Since when did it become a problem for someone to be capable across a spectrum of activities? Sure, lots of people have hobbies in addition to their professional careers, but I’m talking about those seemingly rare individuals who are capable of doing multiple things at a professional level.
Take artists as an example. Lisa and I have found that the professional artists and craftsperson field these days is apparently made up of nothing but media specialists. You are pigeon holed into a specialty such as illustration, jewelry, ceramics or fiber arts. Heaven forbid you be good at more than one. If you are, it seems like the community almost demands you choose one and stick to it. Shame on you for being capable at something else. It’s frustrating.
I can only imagine if Leonardo Da Vinci had been told that he could only be a military architect, or Michelangelo had been confined to sculpture. Admittedly we still would have some fantastic work from them, but think about the things we never would have experienced (Sistine Chapel comes to mind). Yet today, many artists are confined to a single field, media or vocation and actively discouraged from stepping outside of it.
Lisa and I consider ourselves to be designers, not just illustrators, jewelers and leatherworkers. We have some pretty mad skills when it comes to interior design, woodworking, metal work, technology, presentation, you name it. Carpentry? Check! Sewing and Fiber arts? Check! Photography? Check! And if we don’t know how to do something, we are willing and happy to learn it. Does this make us awesome? Absolutely! Does this make us freaks? Apparently.
We run into a lot of people who have problems comprehending that we can do all of these things, and do them well. For example, several years ago Lisa applied to join one of the local craft guilds, but was rejected. The reason given was that “you’re kind of all over the place.” They found that since she had a variety of different products in different media on her web site she was not qualified to join. And when you look at the group, you can kind of understand their point of view. They are all single media artists and crafts people all with depth of knowledge in their field, but no breadth of their portfolio beyond that field. And apparently no ability to understand someone who has both depth and breadth.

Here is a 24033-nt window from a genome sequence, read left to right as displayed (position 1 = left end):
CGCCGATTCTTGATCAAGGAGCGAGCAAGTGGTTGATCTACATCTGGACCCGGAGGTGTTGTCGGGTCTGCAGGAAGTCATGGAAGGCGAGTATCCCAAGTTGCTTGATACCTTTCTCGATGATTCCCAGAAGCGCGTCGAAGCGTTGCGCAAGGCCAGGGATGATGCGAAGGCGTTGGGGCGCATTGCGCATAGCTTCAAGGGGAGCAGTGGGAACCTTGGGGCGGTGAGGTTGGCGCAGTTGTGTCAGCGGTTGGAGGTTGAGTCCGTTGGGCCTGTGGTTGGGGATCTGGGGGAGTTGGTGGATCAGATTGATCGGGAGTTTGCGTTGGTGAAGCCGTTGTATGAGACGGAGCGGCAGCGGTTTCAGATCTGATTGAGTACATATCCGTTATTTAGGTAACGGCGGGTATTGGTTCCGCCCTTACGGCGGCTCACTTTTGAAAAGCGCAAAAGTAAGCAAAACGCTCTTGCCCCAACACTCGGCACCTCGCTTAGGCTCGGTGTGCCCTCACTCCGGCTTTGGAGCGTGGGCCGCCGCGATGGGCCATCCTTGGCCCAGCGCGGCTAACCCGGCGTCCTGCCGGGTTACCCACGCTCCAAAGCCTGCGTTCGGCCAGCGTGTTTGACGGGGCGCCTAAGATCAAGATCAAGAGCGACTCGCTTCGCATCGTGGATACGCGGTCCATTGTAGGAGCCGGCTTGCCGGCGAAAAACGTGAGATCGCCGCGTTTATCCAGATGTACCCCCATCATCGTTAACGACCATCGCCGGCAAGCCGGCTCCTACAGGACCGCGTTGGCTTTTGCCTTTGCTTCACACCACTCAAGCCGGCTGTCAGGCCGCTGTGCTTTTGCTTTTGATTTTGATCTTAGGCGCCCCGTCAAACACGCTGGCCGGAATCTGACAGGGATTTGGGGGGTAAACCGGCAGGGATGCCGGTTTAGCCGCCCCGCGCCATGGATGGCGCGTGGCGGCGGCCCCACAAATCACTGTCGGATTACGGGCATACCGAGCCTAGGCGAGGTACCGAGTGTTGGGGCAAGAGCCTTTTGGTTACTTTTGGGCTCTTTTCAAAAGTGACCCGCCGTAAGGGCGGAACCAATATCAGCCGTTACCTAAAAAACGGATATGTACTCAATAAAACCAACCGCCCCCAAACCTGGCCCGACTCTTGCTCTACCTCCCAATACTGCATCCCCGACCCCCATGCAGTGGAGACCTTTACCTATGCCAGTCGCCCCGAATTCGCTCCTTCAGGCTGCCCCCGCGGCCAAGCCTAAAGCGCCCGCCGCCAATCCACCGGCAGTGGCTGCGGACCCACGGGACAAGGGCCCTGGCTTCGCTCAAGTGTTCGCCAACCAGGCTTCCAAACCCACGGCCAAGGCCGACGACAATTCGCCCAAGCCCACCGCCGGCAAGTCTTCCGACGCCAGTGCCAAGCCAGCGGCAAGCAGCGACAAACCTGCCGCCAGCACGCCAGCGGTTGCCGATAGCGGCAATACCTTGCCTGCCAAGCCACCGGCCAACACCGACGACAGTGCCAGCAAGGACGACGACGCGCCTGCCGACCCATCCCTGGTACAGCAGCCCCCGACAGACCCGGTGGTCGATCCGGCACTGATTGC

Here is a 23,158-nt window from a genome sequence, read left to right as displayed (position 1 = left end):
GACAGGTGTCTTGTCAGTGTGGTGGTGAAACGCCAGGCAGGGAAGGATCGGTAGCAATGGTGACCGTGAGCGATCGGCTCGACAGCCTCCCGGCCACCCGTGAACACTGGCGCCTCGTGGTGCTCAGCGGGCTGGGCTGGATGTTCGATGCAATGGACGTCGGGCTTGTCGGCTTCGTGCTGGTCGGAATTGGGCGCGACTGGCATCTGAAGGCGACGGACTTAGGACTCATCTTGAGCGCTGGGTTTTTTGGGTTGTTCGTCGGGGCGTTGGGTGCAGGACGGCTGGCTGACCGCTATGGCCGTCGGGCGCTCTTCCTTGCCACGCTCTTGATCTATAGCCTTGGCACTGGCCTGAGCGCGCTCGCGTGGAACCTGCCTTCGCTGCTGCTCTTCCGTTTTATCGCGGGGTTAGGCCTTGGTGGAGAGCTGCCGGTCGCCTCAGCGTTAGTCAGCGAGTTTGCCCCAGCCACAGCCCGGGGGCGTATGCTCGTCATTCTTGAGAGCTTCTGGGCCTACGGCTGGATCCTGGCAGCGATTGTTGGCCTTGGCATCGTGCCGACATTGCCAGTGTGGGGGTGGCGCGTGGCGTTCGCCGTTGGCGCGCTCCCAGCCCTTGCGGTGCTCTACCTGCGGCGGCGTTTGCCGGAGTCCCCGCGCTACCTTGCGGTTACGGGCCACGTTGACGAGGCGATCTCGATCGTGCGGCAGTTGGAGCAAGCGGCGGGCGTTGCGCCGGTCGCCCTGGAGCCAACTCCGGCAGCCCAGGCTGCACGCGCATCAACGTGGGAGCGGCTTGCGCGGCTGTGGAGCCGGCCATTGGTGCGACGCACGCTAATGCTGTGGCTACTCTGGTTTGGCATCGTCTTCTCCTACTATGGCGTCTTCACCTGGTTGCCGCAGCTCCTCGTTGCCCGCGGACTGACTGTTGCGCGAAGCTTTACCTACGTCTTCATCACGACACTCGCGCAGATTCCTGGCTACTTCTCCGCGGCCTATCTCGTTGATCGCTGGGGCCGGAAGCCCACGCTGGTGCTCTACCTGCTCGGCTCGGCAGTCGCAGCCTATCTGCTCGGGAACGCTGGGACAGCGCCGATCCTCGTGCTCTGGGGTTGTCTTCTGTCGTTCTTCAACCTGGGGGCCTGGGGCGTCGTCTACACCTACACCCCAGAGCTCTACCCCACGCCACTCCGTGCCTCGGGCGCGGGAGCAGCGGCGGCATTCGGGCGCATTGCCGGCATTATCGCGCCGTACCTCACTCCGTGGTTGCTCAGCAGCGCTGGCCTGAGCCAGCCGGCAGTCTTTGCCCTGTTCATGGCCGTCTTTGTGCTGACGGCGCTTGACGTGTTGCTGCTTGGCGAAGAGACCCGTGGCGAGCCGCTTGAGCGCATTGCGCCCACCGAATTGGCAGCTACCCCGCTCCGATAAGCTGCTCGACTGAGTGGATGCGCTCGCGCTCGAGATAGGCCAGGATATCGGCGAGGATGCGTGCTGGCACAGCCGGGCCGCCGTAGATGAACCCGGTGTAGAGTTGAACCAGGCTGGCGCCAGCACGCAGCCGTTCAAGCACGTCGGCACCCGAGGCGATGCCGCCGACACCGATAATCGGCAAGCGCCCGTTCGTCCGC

These rules are even more apparent in the corporate world. You are in marketing or accounting or product development, etc. Trying to move from one to the other is nearly impossible (unless you want to go into marketing because everyone thinks they can be a marketer). For most people, they are fine staying in their preferred field, but what about the rare few who seem capable of moving almost seamlessly from one to the other? Generally, they are screwed.
I have run into this kind of thing more than I care to remember when I’ve been in the corporate world. My specialties are in the related fields of brand management, marketing and marketing communications so for most of my colleagues it’s pretty easy to see me as just the MARCOM guy – and I’m really good at it.
When I talk about matters directly related to these fields, people are good with it, but when I start talking intelligently about other aspects of the business, finance, operations, business strategy, etc. I often suddenly seem to have become some form of alien creature. To me it’s both amusing and a bit disturbing because multi-dimensional people are so rare in corporate settings we come across as abnormal in some way…and apparently we intimidate the hell out of a lot of our colleagues.
Throw in the design and creative business Lisa and I have and it’s even more fun to see how people will react.
Are you a poly-capable person or do you know someone who is? What do you think?